Origin of stethoscopeFrench stéthoscope: see stetho- and -scope
An example of a stethoscope is what a doctor uses to listen for fluid in a patient's lungs.
Origin of stethoscopeFrench stéthoscope Greek stēthos chest French -scope an instrument for viewing ( from Latin -scopium ; see -scope . )
- steth′o·scop′ic steth′o·scop′i·cal
(third-person singular simple present stethoscopes, present participle stethoscoping, simple past and past participle stethoscoped)
From stetho- +"Ž -scope.
- Emblem ideas include (but aren't limited to): a happy tooth and brush, an ambulance, a baby with a teddy bear, baby items, handicap symbol, pill bottles, mortar and pestle, stethoscope and syringe, a teddy bear nurse, and more.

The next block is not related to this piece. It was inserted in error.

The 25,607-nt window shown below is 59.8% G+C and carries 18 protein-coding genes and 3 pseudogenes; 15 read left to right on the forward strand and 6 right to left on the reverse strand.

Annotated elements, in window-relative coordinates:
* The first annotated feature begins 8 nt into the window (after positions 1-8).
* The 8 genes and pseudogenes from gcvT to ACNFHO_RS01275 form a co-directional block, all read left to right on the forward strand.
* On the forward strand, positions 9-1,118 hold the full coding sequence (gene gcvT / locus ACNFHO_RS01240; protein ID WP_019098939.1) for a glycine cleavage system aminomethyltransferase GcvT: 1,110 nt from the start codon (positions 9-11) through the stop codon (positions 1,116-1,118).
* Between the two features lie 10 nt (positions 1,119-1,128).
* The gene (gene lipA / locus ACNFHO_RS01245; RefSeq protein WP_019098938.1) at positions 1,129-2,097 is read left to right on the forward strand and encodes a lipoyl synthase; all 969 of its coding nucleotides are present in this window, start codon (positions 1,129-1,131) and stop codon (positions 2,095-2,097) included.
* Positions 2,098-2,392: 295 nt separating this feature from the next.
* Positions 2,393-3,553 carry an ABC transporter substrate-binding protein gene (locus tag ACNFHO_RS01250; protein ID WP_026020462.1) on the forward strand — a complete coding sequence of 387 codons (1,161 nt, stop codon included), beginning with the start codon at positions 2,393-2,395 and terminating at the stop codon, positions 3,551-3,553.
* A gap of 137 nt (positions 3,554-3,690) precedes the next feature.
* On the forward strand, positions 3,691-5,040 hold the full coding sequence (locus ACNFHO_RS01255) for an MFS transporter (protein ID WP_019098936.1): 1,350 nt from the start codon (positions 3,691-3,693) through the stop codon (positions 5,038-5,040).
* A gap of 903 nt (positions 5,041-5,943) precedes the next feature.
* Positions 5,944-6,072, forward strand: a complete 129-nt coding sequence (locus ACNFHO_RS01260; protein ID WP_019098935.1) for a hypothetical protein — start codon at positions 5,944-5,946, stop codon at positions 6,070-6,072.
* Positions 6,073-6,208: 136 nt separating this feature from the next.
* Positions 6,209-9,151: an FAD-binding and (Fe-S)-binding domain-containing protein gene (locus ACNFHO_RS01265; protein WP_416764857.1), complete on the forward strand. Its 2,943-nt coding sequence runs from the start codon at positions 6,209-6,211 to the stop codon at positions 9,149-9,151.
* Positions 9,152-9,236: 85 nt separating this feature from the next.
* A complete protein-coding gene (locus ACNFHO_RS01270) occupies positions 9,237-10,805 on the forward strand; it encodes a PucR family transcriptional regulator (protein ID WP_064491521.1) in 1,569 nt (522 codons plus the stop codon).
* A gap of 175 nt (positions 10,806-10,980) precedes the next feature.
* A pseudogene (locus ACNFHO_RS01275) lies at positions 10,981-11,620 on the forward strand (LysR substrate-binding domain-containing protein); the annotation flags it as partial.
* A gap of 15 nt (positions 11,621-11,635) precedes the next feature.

- He or she will also place the stethoscope over the child's abdomen; when renal vein thrombosis is present, the doctor may hear an abnormal "whooshing" as blood tries to flow through the blocked vessel.
- The physician will listen to the child's chest with a stethoscope for specific sounds that indicate lung inflammation, such as moist rales and crackling, and wheezing, that indicate airway narrowing.
- Sexy Army Nurse: Featuring a gartered apron skirt and push-up bra top in camouflage, a headpiece, tie, stethoscope and shrug, all you need are some red stockings and dog tags to please the boys.
- On examination of the heart rhythm using a stethoscope, infants with coarctation of the aorta usually have an abnormal "gallop" heart rhythm, and 50 percent of children also have heart murmurs.